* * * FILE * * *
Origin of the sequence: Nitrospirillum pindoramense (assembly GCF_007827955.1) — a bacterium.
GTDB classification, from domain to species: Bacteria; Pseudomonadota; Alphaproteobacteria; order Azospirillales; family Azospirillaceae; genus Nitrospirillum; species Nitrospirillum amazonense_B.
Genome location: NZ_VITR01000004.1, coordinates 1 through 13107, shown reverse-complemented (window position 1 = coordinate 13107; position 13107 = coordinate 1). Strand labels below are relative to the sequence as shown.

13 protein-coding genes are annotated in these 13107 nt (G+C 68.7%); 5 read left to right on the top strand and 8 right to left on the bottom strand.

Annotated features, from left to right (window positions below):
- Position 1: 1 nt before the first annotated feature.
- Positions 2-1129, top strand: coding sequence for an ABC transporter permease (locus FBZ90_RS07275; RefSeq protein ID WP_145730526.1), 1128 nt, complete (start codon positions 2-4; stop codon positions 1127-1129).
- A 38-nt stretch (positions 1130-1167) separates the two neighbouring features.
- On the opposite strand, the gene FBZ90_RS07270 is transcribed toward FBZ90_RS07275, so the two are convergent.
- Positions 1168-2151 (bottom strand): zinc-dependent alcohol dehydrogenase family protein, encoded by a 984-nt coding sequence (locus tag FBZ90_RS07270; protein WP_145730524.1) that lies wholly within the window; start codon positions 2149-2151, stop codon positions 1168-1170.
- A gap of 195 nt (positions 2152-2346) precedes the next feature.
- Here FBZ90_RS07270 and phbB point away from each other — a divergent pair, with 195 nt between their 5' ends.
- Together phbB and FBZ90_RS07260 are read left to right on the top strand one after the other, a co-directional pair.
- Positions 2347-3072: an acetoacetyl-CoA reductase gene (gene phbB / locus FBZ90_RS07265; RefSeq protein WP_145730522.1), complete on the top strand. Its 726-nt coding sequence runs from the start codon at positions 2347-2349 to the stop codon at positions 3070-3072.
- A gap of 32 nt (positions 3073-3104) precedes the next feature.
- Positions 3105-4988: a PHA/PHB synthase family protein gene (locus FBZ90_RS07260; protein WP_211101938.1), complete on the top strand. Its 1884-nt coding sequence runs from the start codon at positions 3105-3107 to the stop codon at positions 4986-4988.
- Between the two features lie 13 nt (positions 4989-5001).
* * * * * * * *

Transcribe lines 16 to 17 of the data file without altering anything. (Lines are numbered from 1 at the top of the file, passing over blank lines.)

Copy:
- Positions 3105-4988: a PHA/PHB synthase family protein gene (locus FBZ90_RS07260; protein WP_211101938.1), complete on the top strand. Its 1884-nt coding sequence runs from the start codon at positions 3105-3107 to the stop codon at positions 4986-4988.
- Between the two features lie 13 nt (positions 4989-5001).